The Angry Left

I caught a bit of the Republican Convention last evening, including the Ronald Reagan tribute and as much of the Fred Thompson speech as I could take before shutting it off. I TiVo’d Joe Lieberman but it’s iffy as to whether I’ll get to it.

Matt Yglesias points to a sound byte that I first heard on NPR this morning: President Bush’s line from his video address from the White House: “If the Hanoi Hilton could not break John McCain’s resolve to do what is best for his country, you can be sure the angry Left never will.”

Says Matt,

The analogy between American liberals and Vietnamese Communists is extremely offensive. As is the analogy between criticizing McCain’s policy ideas and subjecting him to physical torture and imprisonment.

I’m presuming Matt’s outrage here is faux, given that this is rather standard convention red meat.  Bush is saying nothing more offensive than “Sticks and stones can break my bones, but words can never hurt me.”

It is, however, a rather odd line.  Aside from reminding Americans — in case they’d somehow forgotten — that McCain had been tortured as a prisoner of war, I’m not sure what it’s supposed to accomplish.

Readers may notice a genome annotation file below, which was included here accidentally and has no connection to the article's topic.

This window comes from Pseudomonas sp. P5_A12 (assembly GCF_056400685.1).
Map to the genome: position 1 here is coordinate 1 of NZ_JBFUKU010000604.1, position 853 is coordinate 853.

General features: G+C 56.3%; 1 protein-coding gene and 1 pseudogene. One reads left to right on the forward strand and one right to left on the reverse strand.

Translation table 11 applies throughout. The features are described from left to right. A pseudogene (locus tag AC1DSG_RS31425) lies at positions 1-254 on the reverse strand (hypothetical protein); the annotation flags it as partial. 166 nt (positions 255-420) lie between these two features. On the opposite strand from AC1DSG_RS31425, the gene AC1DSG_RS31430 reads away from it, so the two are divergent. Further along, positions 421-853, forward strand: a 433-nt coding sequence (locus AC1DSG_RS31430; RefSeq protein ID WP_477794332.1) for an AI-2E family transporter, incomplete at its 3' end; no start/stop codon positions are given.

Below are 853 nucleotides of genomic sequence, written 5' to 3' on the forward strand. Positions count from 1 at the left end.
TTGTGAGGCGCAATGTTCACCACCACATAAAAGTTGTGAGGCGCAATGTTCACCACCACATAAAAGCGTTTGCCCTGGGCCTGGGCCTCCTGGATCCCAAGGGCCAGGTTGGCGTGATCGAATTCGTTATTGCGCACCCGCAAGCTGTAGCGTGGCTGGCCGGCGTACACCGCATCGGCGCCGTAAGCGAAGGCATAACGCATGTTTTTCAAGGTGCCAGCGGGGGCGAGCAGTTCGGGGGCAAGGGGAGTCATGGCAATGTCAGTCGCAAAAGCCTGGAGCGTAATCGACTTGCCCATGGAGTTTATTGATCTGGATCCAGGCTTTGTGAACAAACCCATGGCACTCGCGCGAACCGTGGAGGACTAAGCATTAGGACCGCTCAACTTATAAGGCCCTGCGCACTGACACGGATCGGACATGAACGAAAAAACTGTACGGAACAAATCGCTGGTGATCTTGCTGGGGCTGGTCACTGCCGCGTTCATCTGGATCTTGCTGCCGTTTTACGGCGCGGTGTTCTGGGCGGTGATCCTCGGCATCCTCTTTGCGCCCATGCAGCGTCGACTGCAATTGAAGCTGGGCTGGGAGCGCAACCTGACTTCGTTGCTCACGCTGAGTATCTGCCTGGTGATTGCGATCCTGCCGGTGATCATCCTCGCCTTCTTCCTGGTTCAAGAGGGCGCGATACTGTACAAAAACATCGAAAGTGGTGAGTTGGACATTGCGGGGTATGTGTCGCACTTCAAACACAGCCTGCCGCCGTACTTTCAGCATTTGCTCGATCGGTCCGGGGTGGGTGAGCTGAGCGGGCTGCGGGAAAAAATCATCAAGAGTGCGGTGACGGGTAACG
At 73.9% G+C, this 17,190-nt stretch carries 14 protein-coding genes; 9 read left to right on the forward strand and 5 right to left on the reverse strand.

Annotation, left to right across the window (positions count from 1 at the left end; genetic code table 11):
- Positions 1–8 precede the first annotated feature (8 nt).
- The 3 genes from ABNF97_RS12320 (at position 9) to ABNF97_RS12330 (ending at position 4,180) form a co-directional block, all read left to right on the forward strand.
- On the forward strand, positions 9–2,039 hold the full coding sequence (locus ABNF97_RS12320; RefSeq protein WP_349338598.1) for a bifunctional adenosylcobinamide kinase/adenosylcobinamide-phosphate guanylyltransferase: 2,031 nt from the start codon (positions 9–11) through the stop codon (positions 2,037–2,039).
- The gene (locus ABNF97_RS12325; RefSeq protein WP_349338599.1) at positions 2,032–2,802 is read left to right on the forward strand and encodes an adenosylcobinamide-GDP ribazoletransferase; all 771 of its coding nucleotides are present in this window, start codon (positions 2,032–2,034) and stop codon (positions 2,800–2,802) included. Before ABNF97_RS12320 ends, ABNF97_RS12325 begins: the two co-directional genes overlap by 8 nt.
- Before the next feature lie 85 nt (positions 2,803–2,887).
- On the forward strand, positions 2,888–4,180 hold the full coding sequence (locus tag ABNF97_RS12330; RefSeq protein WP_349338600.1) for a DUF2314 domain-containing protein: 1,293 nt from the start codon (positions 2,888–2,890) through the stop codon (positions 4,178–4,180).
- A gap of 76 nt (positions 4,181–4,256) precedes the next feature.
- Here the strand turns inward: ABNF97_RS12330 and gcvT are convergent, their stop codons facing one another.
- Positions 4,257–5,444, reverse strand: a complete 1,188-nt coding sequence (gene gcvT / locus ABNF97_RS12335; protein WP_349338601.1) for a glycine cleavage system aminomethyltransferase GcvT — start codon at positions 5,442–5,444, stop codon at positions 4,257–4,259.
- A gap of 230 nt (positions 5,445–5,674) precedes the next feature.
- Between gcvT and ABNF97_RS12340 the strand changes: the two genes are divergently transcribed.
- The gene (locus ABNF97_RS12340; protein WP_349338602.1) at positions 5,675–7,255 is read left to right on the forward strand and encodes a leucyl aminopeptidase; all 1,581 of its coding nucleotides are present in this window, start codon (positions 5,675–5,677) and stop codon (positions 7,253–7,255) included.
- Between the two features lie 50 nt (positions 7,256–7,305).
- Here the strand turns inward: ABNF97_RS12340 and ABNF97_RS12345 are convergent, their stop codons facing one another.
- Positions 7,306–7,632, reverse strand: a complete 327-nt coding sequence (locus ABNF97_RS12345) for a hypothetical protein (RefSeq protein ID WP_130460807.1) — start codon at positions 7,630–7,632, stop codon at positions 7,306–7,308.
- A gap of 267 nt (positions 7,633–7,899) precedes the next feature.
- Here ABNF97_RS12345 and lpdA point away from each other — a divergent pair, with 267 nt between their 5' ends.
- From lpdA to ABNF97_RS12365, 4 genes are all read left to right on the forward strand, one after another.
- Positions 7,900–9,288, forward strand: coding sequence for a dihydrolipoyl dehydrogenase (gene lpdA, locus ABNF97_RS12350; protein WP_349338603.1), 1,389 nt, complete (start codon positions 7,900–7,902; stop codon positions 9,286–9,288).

Is the base supposed to be fired up because people on the other side are 1) angry and 2) saying unkind things about McCain?  

Are undecided moderates supposed to say to themselves, “You know, he’s right: Those lefties sure seem to be angry all the time.  I’m going to vote for McCain!  At least he’s always got a smile on his face!  Oh, wait….”

Most of the time, it seems like speeches at party conventions are aimed only at people in the room.

FILED UNDER: 2008 Election, US Politics, , , , , , , , , , , ,
James Joyner
About James Joyner
James Joyner is Professor and Department Head of Security Studies at Marine Corps University's Command and Staff College. He's a former Army officer and Desert Storm veteran. Views expressed here are his own. Follow James on Twitter @DrJJoyner.


  1. Triumph says:

    Bush is spot on–the leftist Democrat party is nothing more than a front for the Viet Kong.

  2. McCain was a POW? How come no one ever mentions that?

  3. Bithead says: